When will USB 3.1 become "common" on motherboards?

Discussion in 'Motherboards' started by tankman1989, Oct 20, 2015.

  1. tankman1989

    tankman1989 Gawd

    Aug 21, 2009
    I'm building a small mini-ITX pc and I'd love it to have usb 3.1 but can't find any MOBO's that have it and fit my needs. Does anyone know why it isn' t used more often and when it might become more prevelant?
  2. GiGaBiTe

    GiGaBiTe Gawd

    Apr 26, 2013
    The spec for USB 3.1 was put out right at the same time the new Intel 8 series chipsets and Haswell came out which pretty much sealed its fate for not being on the mass market. Intel didn't include it in the 9 series chipsets either, probably because it was just a refresh for Broadwell.

    It also has the competing Thunderbolt standard to contend with which is just over 4x faster.

    The only motherboards you'll find with it are ones that add a discrete USB 3.1 controller chip to the motherboard for support. You'd be better off just getting a PCIe addon card if you need 3.1 support.
  3. FnordMan

    FnordMan [H]ard|Gawd

    Apr 22, 2011
    Lesee here:
    #1: Explicitly mentions Usb 3.1 Gen 1 so that's just the Type-C connector at usb 3.0 speeds.
    #2: Same thing but isn't mentioned on the newegg page, it is mentioned on Asrock's site though.
    #3: Looks like the only one that actually has a 3.1 controller on it.
  4. zaniix

    zaniix Gawd

    Nov 4, 2011
    Forgot about that Gen 1 thing, deceptive marketing IMHO.

    Looks like that Gigabyte board is decent though and they should have thee actual Intel USB controller too.
  5. jcvjcvjcvjcv

    jcvjcvjcvjcv Gawd

    Sep 28, 2007
    Who needs it at present?

    Hardware.info used two mSata Samsung 850 EVO's to proof a point about sequential read and write of two of those drives RAID 0'd in a USB 3.1 enclosure (it was faster than over USB 3.0)

    Too bad 4K QD32 is only about 8% compared to just connecting to SATA. If you want fast external storage, use eSata.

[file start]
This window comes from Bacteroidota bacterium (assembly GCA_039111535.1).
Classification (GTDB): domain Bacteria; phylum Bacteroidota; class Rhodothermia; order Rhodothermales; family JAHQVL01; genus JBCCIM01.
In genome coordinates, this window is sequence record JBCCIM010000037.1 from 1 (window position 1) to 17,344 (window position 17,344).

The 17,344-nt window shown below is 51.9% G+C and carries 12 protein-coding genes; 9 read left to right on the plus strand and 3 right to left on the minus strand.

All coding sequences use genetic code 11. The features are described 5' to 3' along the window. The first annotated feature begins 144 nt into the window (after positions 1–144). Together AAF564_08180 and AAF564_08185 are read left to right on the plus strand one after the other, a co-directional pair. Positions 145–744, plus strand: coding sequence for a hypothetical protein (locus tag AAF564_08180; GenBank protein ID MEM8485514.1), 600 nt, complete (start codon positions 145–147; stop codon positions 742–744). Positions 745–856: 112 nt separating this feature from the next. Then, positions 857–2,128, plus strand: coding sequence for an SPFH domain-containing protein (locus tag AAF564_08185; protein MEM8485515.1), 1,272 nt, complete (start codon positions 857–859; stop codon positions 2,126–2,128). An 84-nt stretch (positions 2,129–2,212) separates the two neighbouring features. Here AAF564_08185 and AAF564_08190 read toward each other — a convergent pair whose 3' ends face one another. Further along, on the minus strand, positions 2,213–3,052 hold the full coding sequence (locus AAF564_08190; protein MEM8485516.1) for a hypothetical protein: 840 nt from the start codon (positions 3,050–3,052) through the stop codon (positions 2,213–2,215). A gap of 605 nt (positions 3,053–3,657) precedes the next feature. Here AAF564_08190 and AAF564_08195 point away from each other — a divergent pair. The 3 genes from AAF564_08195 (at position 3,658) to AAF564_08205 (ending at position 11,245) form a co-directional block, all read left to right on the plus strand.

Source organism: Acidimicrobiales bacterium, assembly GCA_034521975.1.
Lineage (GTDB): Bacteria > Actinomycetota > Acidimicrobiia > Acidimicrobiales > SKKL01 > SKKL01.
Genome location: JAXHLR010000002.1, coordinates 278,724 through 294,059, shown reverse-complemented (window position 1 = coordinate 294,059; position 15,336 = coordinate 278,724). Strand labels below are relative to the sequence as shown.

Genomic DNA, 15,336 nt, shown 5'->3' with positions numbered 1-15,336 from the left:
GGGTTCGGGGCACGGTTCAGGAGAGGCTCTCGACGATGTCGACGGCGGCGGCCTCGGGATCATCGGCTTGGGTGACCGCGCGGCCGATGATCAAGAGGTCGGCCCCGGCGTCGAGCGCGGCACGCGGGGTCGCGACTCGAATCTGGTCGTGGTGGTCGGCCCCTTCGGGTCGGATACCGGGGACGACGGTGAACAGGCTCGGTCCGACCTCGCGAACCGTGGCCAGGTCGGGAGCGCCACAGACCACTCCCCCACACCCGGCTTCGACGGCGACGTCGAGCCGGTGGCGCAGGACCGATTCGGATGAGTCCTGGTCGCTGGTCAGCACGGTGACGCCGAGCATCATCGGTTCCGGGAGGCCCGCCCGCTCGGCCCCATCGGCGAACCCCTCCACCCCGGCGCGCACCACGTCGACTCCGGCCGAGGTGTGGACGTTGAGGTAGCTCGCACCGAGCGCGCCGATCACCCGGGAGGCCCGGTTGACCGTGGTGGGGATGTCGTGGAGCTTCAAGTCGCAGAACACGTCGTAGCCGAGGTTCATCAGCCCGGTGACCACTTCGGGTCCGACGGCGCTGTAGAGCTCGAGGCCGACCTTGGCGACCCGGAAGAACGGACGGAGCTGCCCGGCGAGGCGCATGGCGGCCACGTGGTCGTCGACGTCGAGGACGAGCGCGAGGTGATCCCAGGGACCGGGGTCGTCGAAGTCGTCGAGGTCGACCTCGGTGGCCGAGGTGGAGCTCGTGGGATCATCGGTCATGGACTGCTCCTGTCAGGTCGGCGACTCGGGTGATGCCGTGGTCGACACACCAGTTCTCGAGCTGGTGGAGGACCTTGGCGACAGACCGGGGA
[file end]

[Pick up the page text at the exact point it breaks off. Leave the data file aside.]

This is what a single drive gets, on SATA, w/o USB;

    As for your question; as soon as Intel implements it in their chipsets, so not for another year at least.
  6. defaultluser

    defaultluser [H]ardForum Junkie

    Jan 14, 2006
    Exactly. Because USB 3.1 is still processor-oriented just like USB 3.0, it still has relatively high latency. You can improve sequential throughput with UASP, but this does almost nothing for random throughput.

    You're better-off sticking with SATA, or paying the premium for Thunderbolt if every little microsecond counts. At least Intel looks to be saving Thunderbolt via USB C. You can even use standard cheap USB 3 cables to carry Thunderbolt (at half rate), but it will still have it's extremely low latency.

    So yeah, the whole mess will come together in one cheap package in another 5 to 10 years or so. But it's anyone's guess if people will actually care enough about the improved random access to add Thunderbolt support to their external USB C SSDs.

    EDIT: On the flip side, for the use case as a NAS, USB 3.1 will still be limited by Gigabit Ethernet for another 10 years. So don't let the low random throughput stop you from using an external USB 3.0 SSD for storage and streaming video.
    Last edited: Oct 21, 2015